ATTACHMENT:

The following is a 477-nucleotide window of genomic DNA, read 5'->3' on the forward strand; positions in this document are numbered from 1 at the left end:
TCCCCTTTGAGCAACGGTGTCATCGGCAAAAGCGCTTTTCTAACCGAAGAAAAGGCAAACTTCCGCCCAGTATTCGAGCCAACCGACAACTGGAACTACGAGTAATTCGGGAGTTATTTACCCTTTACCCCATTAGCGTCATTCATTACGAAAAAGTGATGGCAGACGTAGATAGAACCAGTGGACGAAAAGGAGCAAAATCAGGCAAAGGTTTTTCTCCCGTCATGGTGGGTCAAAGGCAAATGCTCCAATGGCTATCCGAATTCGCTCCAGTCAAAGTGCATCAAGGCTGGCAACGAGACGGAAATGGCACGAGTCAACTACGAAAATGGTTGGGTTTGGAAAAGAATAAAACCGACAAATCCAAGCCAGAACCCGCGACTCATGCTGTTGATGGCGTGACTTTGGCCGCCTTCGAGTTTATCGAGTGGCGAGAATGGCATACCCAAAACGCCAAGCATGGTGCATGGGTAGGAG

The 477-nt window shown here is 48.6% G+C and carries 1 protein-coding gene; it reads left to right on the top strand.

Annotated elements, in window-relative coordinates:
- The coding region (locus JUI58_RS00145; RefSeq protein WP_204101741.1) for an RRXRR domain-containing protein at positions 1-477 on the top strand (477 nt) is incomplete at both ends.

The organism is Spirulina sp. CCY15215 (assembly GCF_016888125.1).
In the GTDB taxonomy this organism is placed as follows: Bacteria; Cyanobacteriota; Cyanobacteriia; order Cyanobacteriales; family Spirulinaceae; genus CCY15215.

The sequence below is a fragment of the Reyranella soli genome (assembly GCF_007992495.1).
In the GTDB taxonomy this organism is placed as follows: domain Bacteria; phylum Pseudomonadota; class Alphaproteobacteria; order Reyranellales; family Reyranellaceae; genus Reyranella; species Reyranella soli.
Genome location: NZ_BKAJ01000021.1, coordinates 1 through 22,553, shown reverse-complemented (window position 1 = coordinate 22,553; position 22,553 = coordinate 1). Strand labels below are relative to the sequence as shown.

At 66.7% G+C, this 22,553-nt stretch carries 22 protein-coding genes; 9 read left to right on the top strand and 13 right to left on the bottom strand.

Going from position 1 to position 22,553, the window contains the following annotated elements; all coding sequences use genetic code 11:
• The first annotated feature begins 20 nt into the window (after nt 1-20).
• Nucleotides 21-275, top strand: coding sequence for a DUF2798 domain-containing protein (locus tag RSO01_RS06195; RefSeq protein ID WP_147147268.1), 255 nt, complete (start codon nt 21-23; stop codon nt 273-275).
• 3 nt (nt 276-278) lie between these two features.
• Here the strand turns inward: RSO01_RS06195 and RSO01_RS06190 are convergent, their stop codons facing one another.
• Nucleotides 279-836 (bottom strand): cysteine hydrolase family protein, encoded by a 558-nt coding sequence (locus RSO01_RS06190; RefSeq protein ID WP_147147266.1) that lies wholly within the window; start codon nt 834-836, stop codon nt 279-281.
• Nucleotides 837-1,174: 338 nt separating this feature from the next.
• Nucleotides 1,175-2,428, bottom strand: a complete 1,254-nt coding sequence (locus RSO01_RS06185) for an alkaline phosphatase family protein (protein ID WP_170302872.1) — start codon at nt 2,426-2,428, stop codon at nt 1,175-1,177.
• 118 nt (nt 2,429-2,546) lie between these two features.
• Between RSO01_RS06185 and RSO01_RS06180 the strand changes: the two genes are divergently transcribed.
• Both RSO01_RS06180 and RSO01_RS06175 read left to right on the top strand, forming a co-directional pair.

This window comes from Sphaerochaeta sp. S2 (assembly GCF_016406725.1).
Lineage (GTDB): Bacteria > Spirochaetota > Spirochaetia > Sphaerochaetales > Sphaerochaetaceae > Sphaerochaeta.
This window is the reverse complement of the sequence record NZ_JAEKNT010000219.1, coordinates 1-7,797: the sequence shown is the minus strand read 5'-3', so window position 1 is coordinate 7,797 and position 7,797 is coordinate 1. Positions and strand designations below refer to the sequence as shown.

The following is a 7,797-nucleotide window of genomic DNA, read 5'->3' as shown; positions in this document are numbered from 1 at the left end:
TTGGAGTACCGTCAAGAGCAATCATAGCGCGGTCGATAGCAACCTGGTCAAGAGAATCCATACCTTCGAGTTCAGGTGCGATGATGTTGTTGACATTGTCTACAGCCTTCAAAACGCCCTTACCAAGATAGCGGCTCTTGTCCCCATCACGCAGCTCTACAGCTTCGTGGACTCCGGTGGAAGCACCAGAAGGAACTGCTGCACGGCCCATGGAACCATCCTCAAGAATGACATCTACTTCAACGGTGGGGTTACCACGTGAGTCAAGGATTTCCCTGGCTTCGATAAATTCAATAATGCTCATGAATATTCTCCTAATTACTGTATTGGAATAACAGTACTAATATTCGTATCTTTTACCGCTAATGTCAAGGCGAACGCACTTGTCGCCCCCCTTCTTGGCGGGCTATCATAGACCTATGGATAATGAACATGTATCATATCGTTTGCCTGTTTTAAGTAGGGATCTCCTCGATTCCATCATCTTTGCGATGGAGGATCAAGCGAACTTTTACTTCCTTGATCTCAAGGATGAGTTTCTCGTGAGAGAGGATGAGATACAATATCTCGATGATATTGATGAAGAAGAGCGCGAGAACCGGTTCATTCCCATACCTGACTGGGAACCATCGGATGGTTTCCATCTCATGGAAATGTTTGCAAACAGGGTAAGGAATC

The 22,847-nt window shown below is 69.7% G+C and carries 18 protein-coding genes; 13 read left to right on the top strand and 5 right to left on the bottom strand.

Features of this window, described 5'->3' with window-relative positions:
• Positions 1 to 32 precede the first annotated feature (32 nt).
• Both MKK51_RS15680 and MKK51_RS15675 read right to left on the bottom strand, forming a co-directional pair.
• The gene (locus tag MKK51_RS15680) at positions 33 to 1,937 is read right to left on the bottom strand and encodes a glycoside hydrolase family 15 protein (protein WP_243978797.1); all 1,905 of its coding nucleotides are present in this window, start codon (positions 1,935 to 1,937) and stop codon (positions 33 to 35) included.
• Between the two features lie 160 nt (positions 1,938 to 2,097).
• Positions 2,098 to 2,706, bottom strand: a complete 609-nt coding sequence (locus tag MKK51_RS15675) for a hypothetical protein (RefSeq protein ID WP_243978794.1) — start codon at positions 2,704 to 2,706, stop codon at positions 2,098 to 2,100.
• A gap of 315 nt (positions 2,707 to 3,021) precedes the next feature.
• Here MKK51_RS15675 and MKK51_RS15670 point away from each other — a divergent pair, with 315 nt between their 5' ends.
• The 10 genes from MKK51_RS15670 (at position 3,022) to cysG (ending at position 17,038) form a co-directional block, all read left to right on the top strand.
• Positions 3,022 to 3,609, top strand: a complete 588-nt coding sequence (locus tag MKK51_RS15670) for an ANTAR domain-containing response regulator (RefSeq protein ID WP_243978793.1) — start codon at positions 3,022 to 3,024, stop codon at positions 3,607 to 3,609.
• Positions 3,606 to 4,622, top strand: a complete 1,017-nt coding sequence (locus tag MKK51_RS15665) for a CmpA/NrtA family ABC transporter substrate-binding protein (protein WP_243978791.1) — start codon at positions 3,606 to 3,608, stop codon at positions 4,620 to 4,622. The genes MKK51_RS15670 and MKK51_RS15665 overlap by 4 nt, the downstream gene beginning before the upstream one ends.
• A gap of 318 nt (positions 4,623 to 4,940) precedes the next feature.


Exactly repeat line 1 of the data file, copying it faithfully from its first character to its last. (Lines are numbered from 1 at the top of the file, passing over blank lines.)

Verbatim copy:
The following is a 477-nucleotide window of genomic DNA, read 5'->3' on the forward strand; positions in this document are numbered from 1 at the left end: